You may be asking yourself where this post is heading? It is merely a small little coincidence in life that is an example of the unknowns and the coinciding thought process which can lead one to rationalize many different scenarios attempting to make order of things which happens on the daily (to parents especially). Whether it be the proverbial spilt milk or the root of some argument between children, expending the mental energies pondering such incidents just isn’t worth the effort however dwelling on such things is unavoidable which poses an arguable question; Are some truths in life are better left unknown?
Getting Crafty at Birthday Parties
Second born Hailey recently turned seven and attempting to follow in the footsteps of what her older sister had just done, originally she asked to have a Sleep-over party. Kim and I were quick to block her intent on this. Our argument was that only half the kids her age would be able to spend the night, which was an educated guess at best, but plausible enough for Hailey to switch themes to a Birthday Craft Party.
She wanted to do at least three arts and crafts projects and we brainstormed together. Since Halloween was just around the corner Hailey suggested pumpkin carvings. An ambitious project for a dozen seven year-olds, I scaled it back to mini pumpkin paintings. Thinking inexpensive, I suggested decorating wooden picture frames and then printing a party-pic from our inkjet during the celebration to insert in each deco frame. Hailey liked that idea. For the third project I thought tie dye shoe laces would be fun and easy but Hailey wisely noted that only one friend wears shoes with laces. Kim chimed in with tie dye socks which was perfect being that Silly Sock Day was the following week at the elementary school. Hailey also wanted to do pizza and a scavenger hunt. Kim and I agreed to these plans as well. We decided three hours would be just enough time to get it all in.
A week before the party I stopped at the craft store to purchase all the supplies. We needed quite a bit. Three packs of paint brushes at one dollar a pack. And six big bottles of tempura paint, (two white, two black and two purple) at two dollars a bottle. That was all we needed for the tiny pumpkin paintings. I also bought sixteen wooden frames, (a few extra for future projects) at one dollar a piece. A fresh pack of 50 markers for ten dollars. A jumbo canister of multi-color, multi-pattern foamy letter stickers for five dollars and a small pack of foamy glitter heart shaped stickers for one dollar. All for the deco picture frames. I stumbled upon a tie dye kit that had everything we needed; six different color dyes, rubber-bands, gloves, tarp, six squeeze bottles and instructions. The kit was $40 but I had a 40% off coupon.
Kim picked up a couple six-packs of inexpensive white socks for the tie-dye project and a rock and roll guitar themed cupcake-cake that Hailey had picked out from Walmart. The mini pumpkins came from local supermarket. Three giant pizzas from Sam’s Club. Everything combined we spent $150ish. Not too bad.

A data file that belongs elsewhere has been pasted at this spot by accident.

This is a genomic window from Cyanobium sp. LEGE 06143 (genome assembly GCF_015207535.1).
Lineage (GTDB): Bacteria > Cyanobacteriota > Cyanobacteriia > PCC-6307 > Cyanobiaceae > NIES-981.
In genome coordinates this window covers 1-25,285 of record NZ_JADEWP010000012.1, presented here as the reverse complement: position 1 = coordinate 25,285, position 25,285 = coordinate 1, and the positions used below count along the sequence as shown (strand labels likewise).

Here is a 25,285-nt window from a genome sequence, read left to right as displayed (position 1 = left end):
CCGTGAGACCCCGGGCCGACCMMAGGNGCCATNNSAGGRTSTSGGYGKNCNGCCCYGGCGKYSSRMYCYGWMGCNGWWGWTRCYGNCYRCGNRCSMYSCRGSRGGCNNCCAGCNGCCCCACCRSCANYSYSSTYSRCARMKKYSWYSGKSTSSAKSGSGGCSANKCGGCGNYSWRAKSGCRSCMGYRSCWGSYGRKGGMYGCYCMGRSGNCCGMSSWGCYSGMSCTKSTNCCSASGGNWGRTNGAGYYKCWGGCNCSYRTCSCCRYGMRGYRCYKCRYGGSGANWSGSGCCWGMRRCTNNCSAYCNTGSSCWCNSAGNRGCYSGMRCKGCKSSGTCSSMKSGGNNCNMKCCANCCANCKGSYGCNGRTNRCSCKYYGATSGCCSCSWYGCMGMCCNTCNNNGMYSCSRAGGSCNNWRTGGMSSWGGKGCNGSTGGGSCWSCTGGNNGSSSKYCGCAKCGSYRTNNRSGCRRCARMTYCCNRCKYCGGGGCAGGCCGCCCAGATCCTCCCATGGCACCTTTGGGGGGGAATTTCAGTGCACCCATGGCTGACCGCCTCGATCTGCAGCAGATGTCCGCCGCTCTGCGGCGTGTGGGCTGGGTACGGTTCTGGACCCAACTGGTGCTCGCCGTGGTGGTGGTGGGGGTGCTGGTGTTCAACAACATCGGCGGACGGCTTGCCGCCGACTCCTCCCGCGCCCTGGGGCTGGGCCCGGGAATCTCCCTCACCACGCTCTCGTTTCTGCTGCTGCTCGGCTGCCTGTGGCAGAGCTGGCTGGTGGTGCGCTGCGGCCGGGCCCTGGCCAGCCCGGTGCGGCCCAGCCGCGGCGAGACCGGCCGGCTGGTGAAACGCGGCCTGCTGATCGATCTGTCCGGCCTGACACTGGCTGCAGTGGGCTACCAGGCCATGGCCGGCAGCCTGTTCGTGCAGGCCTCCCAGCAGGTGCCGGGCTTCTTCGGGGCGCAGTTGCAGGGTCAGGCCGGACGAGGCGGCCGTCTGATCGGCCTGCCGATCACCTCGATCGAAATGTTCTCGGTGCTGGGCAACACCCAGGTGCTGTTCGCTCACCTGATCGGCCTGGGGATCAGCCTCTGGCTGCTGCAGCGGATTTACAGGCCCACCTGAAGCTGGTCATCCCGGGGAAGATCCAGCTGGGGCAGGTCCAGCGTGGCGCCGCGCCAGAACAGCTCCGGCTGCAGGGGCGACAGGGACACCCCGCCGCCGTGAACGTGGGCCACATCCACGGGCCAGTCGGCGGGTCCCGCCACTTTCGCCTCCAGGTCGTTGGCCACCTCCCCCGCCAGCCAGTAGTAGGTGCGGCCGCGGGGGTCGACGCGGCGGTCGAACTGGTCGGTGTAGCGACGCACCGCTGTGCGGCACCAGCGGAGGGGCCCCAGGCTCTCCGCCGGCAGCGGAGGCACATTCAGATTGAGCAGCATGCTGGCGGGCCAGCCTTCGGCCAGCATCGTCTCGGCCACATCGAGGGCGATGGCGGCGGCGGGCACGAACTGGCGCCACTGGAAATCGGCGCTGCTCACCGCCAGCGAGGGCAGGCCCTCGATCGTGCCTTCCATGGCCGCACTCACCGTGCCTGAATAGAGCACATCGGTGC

A few hours prior to the celebration, I had setup two folding tables in our living room to serve as a work area and Kim draped trash bags over them. An hour before the party began I scattered all the new craft supplies throughout the house, inside and out leaving a clue on each as to where to find the next set of supplies. The party attendees were held responsible for finding all craft supplies or there would be no art projects. Everyone had fun playing detective.
Once all the supplies were rounded up we started the first project; pumpkin paintings. There was just enough workspace and plenty of paint and brushes. A make-shift drying area was setup on the front porch. After everyone had finished painting. Kim and I quickly cleaned up and prepared the second project while the party moved into the backyard for crazy play.
Next we did tie dye socks. I preformed a quick demonstration for all the little people; twisting, folding and rubber-banding the socks. I had to assist a few of the girls with this part of the project and because of the permanency of the dye, I ended up applying the colors on each pair of socks and zip-locking the finished product. For the parents; I printed then highlighted the dye setting time and washing instructions. The socks turned out fabulously, Hailey proudly wears hers every other day.
Kim and I did a quick cleanup of the tie dye project, then tossed a big salad and prepared 3 huge cheese pizzas for consumption, ok so all we did was remove them from freezer, un-box and place ‘em in preheated oven. The pizzas warmed up while the girls completed the third project; decorating unfinished 5×7 wooden picture frames with markers and foamy stickers and before the little partiers later departed I slipped a photo in the frame as a keepsake.
Right after the feeding frenzy there was just enough time to sing “Happy Birthday” and devoured the cupcake-cake. We managed to squeeze it all in under three hours. As the children’s parents popped in for pickup we bagged up all the projects as party-favors recieving many thanks and complements on a great idea for Hailey’s birthday. While sweeping up the last of the foamy sticker scrap peelings from the floor and stored-away the folding tables, Kim and I congratulated ourselves for another smooth, disaster free party.